COVID-19 vaccination prevented an estimated 19.8 million deaths worldwide by December 2021, and remains our most important defence against severe disease and death from SARS-CoV-2, the virus that causes COVID-19. Getting vaccinated and staying up to date with recommended booster doses is the most important action we can take to protect ourselves and our family and friends during the pandemic.
But the time for mandating two-dose vaccination for COVID-19 in settings like universities is coming to an end. As experts in public health, health policy, epidemiology, workplace health and safety and bioethics, we have recommended La Trobe University begins preparing to remove its requirement for staff, students, contractors and visitors to be vaccinated when attending La Trobe’s campuses.
Vaccine mandates played an important role in increasing the vaccination rate in Australia and preventing the large-scale loss of life seen in many other countries. Mandatory vaccination in workplace settings also enabled employers to protect the health of their workers by reducing transmission of the virus. La Trobe was the first Australian university to announce that it would require people to be vaccinated to attend its campuses. As public health experts, we supported this decision.
At that time, the Delta variant of SARS-CoV-2 was circulating in Australia, and two doses of a COVID-19 vaccine provided strong protection against infection and transmission as well as excellent protection against severe disease, hospitalisation and death. There was a sound public health and workplace health and safety rationale underpinning La Trobe’s decision.
However, the situation is now very different. The Omicron variant currently circulating in Australia is far more infectious than Delta, and two doses of a COVID-19 vaccine are not as effective at preventing people from getting infected and spreading the virus to others. While booster doses increase vaccine effectiveness, boosters are not mandatory for most people and uptake has not been ideal to date. The effectiveness of vaccines in preventing infection and transmission has also been shown to wane within 20 weeks after the second and subsequent doses, and reinfection with Omicron is common.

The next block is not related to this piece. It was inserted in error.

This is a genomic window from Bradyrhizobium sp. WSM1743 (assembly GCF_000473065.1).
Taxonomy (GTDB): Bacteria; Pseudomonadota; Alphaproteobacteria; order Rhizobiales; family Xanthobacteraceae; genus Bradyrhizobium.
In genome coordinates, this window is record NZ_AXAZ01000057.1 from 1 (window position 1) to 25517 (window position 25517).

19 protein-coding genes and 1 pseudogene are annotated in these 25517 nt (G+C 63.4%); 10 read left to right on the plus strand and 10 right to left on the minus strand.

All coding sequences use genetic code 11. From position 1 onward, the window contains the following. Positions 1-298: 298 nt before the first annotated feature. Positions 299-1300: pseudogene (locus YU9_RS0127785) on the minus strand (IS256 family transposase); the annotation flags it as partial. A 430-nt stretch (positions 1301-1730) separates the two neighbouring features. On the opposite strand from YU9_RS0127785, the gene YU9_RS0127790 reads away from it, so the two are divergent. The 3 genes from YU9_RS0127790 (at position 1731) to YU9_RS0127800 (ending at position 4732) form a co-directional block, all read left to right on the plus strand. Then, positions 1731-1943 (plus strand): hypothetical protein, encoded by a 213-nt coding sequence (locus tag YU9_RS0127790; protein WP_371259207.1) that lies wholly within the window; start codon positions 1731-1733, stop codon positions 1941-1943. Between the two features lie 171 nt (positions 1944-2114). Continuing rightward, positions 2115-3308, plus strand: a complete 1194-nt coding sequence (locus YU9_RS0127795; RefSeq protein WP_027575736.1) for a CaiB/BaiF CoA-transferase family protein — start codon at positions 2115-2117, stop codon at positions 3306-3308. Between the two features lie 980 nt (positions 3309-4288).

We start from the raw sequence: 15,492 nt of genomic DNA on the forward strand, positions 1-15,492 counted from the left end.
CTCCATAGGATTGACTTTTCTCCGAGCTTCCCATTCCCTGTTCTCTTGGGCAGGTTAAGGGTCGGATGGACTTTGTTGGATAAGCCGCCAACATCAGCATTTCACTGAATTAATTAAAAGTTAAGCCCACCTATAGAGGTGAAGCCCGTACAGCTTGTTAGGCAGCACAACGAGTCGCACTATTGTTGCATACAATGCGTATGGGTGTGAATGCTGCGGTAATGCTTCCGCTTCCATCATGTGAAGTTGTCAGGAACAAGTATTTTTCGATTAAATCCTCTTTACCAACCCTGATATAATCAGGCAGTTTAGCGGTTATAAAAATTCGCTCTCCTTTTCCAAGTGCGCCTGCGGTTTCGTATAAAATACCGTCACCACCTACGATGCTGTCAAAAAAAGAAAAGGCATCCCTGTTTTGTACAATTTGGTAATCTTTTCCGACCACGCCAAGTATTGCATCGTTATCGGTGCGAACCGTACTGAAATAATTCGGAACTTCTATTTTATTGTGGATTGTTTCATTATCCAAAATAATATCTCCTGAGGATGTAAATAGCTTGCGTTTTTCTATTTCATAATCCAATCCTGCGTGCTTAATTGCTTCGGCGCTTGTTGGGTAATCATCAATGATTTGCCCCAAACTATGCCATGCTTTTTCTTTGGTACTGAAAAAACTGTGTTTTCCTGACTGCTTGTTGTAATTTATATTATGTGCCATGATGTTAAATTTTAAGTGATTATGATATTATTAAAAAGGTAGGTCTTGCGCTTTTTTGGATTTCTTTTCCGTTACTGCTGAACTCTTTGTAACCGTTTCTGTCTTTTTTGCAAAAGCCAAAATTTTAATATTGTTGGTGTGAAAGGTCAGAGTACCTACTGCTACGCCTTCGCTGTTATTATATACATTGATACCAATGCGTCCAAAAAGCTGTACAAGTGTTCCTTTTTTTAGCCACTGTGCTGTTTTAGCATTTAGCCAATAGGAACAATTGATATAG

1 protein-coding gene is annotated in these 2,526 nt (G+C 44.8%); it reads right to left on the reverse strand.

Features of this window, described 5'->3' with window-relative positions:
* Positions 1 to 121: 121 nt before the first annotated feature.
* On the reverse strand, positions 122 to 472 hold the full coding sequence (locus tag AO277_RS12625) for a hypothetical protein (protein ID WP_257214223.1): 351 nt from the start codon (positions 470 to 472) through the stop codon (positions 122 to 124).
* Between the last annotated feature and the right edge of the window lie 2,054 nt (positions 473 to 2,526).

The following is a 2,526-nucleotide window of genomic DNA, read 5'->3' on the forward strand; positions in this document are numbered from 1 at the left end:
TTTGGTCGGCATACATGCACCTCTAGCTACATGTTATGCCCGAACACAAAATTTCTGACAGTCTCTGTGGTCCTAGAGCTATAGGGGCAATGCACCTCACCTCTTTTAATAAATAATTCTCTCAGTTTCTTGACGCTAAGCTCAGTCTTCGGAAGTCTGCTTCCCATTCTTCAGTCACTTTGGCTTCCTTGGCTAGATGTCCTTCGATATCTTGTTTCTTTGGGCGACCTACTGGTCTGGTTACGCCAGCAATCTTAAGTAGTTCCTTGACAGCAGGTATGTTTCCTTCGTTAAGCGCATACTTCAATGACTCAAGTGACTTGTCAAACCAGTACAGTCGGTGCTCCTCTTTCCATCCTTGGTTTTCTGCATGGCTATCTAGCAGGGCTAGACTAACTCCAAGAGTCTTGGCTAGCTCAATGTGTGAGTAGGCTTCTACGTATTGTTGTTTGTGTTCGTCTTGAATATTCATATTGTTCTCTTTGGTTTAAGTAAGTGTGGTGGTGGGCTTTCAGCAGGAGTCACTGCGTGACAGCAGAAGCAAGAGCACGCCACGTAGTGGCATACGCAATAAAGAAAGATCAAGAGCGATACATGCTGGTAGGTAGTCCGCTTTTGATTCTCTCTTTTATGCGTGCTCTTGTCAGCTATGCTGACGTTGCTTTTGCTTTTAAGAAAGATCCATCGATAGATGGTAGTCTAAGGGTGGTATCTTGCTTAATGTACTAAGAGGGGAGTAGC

What all of this means is that while vaccination remains very important in protecting us from severe illness, hospitalisation and death, vaccines alone cannot prevent infection, and mandates are therefore no longer necessary.
Vaccination mandates infringe on individual liberty and autonomy, and, according to the World Health Organization, they should only be used when necessary, and when there is no less intrusive means available to achieve the same outcome. They can also have significant unintended consequences, such as stigmatising unvaccinated people. If other more effective strategies are available to reduce the risk of transmission (for example, mask-wearing), these should be adopted instead.
Australia is now entering another wave of COVID-19 due to increasing circulation of the highly infectious Omicron sub-variants BA.4 and BA.5, along with increased mixing of people indoors during winter. As an employer, La Trobe University has an obligation to eliminate or reduce hazards as far as possible, using a range of control measures to reduce risks.
After careful consideration of the evidence, we have recommended that La Trobe University move towards removing its two-dose vaccination mandate and implementing a suite of effective strategies to reduce COVID-19 transmission on campus. Effective strategies include, among others, supporting the widespread use of high-quality N95 or P2 face masks; requiring household close contacts to work or study from home during the 7-day close contact period (given high transmission rates in households); and ensuring effective ventilation in University buildings.
Deborah Gleeson, Associate Professor in Public Health, Department of Public Health. Relevant expertise: Health policy
Katrina Lambert, Lecturer, Department of Public Health. Relevant expertise: Epidemiology, respiratory health
Rwth Stuckey, Associate Professor, Department of Public Health. Relevant expertise: Workplace health and safety
Caroline de Moel, Lecturer, Department of Public Health. Relevant expertise: Epidemiology
Emma Sayers, Lecturer, Department of Public Health. Relevant expertise: Bioethics
Melissa Graham, Associate Professor and Head of Department, Department of Public Health. Relevant expertise: Epidemiology and social inclusion